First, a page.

View Poll Results: Moral question: Should we permit everything that doesn't "harm others"?

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  • Everything should be permitted that doesn't "harm others"

    32 68.09%
  • We should have some societal standards based on morals

    10 21.28%
  • We should have more standards than what we have now

    4 8.51%
  • Other

    5 10.64%
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Thread: Moral question: Should we permit everything that doesn't "harm others"?

  1. #121
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    Re: Moral question: Should we permit everything that doesn't "harm others"?

    Quote Originally Posted by ThePlayDrive View Post
    I don't remember saying that. Are you one those dishonest posters who attributes arguments to people that they haven't made? If so, we can end this now because I'm not in the mood.
    Do you trouble comprehending my statement? I never attributed any argument to you. I asked you a very simple question. Would you do heroin if it was legal tomorrow? Legalizing drugs doesn't turn every member of society into a drug addict. We're not all alcoholics, are we?


    I claimed that a society of addicts would be harmful to society. The consequences of addiction alone are substantiated evidence for my claim. Do you deny that if society (including government, schools, corporations, etc.) were filled with people who were perpetually on heroin, cocaine, meth and everything else, society would be harmed?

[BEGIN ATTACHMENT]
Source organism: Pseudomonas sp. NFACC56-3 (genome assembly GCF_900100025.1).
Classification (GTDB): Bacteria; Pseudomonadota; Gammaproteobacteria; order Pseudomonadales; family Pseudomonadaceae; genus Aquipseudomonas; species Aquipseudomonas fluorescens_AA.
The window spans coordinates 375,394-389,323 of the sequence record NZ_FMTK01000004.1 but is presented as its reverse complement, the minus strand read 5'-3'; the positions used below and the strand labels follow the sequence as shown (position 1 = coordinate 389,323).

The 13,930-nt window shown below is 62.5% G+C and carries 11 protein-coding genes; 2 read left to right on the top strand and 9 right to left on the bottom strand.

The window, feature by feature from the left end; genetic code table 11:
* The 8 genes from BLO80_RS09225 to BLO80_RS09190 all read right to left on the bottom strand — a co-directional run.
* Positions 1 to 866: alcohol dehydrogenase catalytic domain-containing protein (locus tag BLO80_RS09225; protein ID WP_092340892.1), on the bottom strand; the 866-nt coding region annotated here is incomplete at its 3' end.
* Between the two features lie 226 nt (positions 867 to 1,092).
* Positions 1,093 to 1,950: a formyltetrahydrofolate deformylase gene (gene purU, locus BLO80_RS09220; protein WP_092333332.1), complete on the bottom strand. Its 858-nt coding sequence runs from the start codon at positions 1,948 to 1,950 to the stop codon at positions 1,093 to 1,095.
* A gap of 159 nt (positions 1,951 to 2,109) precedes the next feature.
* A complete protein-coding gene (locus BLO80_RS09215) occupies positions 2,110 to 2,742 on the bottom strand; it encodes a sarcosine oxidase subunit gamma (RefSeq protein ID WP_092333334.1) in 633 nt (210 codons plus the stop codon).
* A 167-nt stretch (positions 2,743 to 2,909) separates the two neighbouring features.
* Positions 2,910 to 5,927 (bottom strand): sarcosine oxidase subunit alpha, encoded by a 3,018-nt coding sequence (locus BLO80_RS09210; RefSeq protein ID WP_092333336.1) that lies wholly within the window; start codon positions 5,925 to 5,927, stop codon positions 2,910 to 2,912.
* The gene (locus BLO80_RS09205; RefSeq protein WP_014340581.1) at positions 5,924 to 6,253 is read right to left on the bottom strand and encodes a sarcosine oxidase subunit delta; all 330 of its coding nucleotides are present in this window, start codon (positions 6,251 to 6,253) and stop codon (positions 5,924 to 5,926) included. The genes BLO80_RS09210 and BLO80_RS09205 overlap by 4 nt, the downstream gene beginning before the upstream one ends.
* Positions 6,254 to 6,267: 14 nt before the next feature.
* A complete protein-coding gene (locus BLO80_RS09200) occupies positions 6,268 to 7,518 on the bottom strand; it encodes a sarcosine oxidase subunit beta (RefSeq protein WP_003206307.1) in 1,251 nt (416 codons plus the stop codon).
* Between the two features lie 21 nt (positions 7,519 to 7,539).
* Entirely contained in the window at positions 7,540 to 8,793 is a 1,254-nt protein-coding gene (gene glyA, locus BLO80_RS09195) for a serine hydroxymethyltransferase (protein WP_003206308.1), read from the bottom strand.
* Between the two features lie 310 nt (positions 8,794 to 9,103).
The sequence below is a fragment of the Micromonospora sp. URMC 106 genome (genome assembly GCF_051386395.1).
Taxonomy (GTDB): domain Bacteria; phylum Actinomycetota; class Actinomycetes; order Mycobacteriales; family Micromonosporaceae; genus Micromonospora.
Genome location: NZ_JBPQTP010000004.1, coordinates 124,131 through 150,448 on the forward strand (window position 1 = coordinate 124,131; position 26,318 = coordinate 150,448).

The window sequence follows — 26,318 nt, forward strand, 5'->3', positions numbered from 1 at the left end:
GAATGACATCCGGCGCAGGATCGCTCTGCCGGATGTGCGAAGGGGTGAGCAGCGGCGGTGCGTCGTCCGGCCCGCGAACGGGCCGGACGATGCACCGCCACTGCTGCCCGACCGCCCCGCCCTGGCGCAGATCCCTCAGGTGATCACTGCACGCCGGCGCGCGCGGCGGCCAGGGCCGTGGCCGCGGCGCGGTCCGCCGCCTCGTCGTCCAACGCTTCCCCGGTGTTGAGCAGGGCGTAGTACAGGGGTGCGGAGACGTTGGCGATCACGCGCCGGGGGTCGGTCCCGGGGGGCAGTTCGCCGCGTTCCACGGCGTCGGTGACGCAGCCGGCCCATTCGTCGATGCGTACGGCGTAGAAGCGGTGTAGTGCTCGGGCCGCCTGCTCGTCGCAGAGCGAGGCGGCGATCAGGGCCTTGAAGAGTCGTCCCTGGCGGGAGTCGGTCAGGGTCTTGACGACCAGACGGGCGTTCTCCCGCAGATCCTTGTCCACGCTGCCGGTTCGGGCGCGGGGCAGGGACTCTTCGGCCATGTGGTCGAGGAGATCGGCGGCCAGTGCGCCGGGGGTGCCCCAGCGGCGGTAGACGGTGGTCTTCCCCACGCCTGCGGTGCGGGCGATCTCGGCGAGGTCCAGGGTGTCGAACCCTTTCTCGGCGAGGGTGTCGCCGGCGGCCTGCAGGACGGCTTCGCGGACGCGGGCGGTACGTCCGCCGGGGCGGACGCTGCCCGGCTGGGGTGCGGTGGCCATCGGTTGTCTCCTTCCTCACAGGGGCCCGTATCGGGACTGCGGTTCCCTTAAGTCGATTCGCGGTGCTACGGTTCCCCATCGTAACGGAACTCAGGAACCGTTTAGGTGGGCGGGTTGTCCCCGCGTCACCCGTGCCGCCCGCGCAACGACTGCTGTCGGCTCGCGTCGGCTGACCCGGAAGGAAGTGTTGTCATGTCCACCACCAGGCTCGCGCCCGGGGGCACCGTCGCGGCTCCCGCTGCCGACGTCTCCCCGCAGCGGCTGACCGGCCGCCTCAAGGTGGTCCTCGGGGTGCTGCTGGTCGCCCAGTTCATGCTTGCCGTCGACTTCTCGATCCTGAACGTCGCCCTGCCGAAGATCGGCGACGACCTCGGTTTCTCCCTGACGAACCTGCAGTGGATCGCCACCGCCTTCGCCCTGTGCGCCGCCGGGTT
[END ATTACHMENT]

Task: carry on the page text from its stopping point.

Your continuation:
First of all. That is a blanket statement predicting the future actions of every member of society. Second, as a libertarian who believes in a free market, my idea of legalization doesn't include forcing employers to hire people they deem undesirable. Employers should still have the right to test for drug users and deny those who are.

    Individual drug use by many people harms society. The end. It seems like your attempting to keep individual drug use in a vacuum where it's interaction with the world does not exist. Unfortunately for you, I base my opinions on reality and individual drug use does not exist in a vacuum. On the contrary, it exists within a society and consequently, it has effects on society, effects that are harmful. And as I said, a society filled with addicts would be harmful to society.
    Again, you're making blanket, unsubstantiated statements. You need to prove how or why individual drug use harms thy neighbor.

  2. #122
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    Re: Moral question: Should we permit everything that doesn't "harm others"?

    Quote Originally Posted by Mensch View Post
    Do you trouble comprehending my statement? I never attributed any argument to you. I asked you a very simple question. Would you do heroin if it was legal tomorrow? Legalizing drugs doesn't turn every member of society into a drug addict. We're not all alcoholics, are we?